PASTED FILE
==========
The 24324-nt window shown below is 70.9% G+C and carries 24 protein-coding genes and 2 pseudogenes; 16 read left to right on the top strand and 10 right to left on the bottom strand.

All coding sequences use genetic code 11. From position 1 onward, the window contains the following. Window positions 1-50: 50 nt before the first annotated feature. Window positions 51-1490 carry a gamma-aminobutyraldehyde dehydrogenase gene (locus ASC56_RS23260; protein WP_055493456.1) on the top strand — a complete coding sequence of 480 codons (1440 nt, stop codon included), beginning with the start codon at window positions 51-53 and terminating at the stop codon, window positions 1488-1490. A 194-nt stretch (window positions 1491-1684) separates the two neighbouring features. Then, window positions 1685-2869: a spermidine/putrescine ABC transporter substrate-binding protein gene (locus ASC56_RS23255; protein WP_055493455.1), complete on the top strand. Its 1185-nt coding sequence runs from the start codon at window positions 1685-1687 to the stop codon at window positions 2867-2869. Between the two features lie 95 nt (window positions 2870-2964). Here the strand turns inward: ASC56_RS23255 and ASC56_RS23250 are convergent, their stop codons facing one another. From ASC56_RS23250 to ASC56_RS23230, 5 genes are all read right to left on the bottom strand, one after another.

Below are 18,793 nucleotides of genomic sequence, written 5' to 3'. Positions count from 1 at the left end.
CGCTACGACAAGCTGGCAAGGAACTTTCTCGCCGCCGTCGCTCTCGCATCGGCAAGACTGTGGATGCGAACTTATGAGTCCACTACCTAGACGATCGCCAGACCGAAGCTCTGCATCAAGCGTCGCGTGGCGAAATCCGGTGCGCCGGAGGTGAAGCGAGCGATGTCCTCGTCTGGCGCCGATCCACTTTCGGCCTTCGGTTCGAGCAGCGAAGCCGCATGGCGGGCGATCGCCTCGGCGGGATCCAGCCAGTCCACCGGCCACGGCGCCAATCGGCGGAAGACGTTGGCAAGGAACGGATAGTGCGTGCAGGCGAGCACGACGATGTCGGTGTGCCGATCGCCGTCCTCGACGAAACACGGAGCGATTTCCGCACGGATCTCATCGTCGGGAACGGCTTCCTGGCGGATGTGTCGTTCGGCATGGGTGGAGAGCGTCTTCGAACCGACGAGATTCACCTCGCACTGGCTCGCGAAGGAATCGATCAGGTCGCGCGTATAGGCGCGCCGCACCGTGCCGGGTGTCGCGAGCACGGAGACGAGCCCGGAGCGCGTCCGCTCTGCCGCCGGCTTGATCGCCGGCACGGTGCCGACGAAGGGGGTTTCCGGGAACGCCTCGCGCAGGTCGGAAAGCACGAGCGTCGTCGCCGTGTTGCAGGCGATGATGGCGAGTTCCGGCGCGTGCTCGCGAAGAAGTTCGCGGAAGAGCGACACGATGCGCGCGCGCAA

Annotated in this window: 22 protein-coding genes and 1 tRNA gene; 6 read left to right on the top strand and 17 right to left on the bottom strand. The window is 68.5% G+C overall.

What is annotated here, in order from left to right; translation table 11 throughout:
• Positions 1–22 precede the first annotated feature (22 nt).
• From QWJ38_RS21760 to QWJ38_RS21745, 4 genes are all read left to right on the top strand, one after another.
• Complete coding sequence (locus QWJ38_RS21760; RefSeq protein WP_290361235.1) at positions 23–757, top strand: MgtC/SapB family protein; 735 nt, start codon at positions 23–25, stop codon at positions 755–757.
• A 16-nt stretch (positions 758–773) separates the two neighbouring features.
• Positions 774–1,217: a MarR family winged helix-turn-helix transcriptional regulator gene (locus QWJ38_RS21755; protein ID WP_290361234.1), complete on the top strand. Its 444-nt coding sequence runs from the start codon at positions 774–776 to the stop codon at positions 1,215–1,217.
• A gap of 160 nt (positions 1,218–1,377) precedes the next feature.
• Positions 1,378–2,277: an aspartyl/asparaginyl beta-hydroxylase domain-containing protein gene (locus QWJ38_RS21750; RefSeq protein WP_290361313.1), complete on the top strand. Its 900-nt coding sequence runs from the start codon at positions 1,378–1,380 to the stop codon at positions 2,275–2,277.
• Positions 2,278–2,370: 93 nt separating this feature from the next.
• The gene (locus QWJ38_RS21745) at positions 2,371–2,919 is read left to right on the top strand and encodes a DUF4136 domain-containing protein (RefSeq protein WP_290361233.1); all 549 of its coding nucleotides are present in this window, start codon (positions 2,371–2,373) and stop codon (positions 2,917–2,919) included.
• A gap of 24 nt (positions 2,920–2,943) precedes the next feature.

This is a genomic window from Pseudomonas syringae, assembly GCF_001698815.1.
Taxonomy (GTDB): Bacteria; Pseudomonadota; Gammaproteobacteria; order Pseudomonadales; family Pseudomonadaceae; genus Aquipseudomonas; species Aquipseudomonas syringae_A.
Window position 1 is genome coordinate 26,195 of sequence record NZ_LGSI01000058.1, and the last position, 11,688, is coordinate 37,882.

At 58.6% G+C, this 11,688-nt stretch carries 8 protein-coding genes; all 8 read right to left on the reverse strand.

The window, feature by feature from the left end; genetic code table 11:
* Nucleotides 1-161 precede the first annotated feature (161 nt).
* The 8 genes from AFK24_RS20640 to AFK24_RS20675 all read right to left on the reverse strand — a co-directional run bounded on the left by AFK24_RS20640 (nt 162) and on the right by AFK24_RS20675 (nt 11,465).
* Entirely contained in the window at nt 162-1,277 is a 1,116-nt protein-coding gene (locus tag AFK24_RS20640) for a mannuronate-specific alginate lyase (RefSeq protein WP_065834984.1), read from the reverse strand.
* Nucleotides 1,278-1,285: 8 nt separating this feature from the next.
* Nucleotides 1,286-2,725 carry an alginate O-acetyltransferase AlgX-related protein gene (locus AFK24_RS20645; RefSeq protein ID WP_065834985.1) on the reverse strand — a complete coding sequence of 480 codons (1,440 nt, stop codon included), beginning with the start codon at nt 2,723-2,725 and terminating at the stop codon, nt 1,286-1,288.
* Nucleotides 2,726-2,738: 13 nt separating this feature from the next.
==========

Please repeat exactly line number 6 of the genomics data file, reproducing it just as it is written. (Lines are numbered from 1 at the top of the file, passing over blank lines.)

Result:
What is annotated here, in order from left to right; translation table 11 throughout: